When I shoot basketball photography I set the camera in shutter priority mode. In any sports/action photography making sure the shutter speed is fast enough to freeze the action is crucial since using a shutter speed that is too slow ends up in blurry photos as a result of subject movement. Before I start taking photos for real I take test shots and review the LCD, zooming in to 100%, to make sure the shutter speed is fast enough to freeze the action, and result in sharp shots. Once I am satisfied with the shutter speed I start taking photos for real.
Basketball is a fast sport and trying to manually focus is going to result in few, if any, basketball pictures in focus. Whenever I shoot basketball photography I use autofocus and al servo or continuous autofocus too. Using continuous autofocus means the camera will find focus and then track the subject (i.e. the player I am focusing on) keeping it in focus until I press the shutter button. I always use continuous autofocus for basketball photography and wouldn’t use anything else.
When shooting basketball photography I always set the camera in burst mode or continuous shooting mode, so I can fire off several frames in quick succession. It is amazing how the slightest change in body position or facial movement can turn a good photo in to a great photo, and shooting in burst mode maximises the chances of capturing those great photos.
Basketball photography composition
When shooting basketball you have no control over the composition and it is in the lap of the gods. Okay, the winning team will pose for the cameras at the end of the game, and you may get individuals posing for photos en-route to the locker room after the game, but you won’t get any players posing for photos during match play.
Composing an image is impossible and the only thing you can do is to keep shooting throughout the basketball game (resisting the urge to review the photos on the camera’s LCD screen and delete any images) and review the results on screen back home to see what shots have a good composition.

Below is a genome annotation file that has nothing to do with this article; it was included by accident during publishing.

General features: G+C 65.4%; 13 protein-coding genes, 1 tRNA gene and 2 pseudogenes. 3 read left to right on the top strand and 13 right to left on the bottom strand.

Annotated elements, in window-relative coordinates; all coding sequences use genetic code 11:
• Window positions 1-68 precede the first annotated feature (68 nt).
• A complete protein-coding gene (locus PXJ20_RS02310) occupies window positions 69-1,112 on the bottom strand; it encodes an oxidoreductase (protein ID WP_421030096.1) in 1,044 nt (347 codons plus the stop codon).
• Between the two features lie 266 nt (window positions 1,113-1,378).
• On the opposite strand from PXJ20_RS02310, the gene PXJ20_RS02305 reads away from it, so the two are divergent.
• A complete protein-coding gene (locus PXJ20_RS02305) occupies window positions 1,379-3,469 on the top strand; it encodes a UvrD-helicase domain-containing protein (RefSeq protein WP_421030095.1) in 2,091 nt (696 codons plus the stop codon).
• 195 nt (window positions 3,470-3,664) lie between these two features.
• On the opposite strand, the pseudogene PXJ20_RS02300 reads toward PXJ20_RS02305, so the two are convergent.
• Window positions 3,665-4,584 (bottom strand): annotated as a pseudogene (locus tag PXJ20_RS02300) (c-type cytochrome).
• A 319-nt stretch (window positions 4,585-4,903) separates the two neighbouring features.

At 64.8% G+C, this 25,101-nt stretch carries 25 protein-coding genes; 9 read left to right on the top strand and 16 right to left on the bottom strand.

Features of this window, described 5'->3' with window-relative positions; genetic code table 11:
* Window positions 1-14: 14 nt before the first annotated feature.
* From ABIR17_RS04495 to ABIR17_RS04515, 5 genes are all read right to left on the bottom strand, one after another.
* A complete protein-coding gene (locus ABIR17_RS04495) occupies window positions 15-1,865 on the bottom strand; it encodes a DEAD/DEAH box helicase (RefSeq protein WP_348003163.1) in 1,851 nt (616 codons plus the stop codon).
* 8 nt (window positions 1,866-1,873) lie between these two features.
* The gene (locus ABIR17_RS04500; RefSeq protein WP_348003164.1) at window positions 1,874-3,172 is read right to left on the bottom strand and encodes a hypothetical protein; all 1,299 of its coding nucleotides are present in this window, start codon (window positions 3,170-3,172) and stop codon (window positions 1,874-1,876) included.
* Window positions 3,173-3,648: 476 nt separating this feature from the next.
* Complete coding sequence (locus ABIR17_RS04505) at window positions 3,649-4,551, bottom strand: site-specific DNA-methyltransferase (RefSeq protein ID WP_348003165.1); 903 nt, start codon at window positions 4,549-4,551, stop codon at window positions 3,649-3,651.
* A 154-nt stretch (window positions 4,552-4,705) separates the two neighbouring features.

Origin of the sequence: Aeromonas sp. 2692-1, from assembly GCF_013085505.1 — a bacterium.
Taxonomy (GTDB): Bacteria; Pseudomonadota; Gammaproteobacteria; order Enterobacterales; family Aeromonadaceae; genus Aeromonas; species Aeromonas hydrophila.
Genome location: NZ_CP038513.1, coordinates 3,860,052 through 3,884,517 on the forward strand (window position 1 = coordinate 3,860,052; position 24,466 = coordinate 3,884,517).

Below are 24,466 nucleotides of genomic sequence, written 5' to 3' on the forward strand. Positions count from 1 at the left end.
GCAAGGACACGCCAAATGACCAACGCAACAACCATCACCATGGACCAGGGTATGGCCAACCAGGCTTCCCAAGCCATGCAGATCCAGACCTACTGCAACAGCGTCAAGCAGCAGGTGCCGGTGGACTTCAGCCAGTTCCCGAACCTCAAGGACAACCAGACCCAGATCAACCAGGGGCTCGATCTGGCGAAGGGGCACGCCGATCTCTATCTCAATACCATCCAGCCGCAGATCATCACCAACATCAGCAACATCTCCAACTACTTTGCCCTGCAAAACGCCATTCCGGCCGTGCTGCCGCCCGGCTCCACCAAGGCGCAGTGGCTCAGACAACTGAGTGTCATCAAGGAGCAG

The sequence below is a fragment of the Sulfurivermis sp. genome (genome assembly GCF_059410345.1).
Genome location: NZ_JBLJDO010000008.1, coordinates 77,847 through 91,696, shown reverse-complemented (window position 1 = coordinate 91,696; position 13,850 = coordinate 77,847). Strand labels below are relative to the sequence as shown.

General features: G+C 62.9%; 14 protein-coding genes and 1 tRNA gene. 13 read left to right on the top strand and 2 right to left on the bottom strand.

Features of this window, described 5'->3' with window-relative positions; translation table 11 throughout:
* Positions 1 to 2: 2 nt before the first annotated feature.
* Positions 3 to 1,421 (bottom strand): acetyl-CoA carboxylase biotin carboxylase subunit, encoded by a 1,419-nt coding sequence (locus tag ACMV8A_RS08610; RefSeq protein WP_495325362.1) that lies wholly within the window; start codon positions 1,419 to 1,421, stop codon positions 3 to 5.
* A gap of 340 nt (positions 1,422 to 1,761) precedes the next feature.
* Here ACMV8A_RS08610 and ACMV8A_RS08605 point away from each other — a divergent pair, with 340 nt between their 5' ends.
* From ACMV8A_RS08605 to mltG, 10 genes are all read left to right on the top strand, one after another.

It is possible to change the composition of basketball photos by cropping and enlarging them using photo editing software, therefore I would always recommend shooting wider than is ideal to get the most options to change the composition during the photo editing stage.
Using photo editing software for basketball photography
There is a school of thought that editing software is “cheating” however I do not share this opinion. I shoot in RAW and all RAW files need some processing with photo editing software before use, and this is true regardless of whether the photo is to be printed or used electronically.
Jpeg files are edited and adjusted “in-camera” however this does not happen with RAW files, and these remain totally untouched by the camera. At the very least RAW files need tweaks to the saturation, contrast, clarity, and sharpness therefore a decent photo editing software package is essential for basketball photography. I personally use Photoshop Elements, which is a cut down version of Photoshop and I have to say it is great for editing basketball pictures.
Photoshop Elements has a user friendly interface, it is simple to use and it is also affordable. There is also a large online Elements forum so if you do get stuck with anything a quick search will help you find a solution very quickly.
Keen photographer addicted to cameras, lenses and everything photography related. Feel free to follow me in my photography ramblings, and if you have any thoughts, comments, queries or anything else to add I would love to hear from you.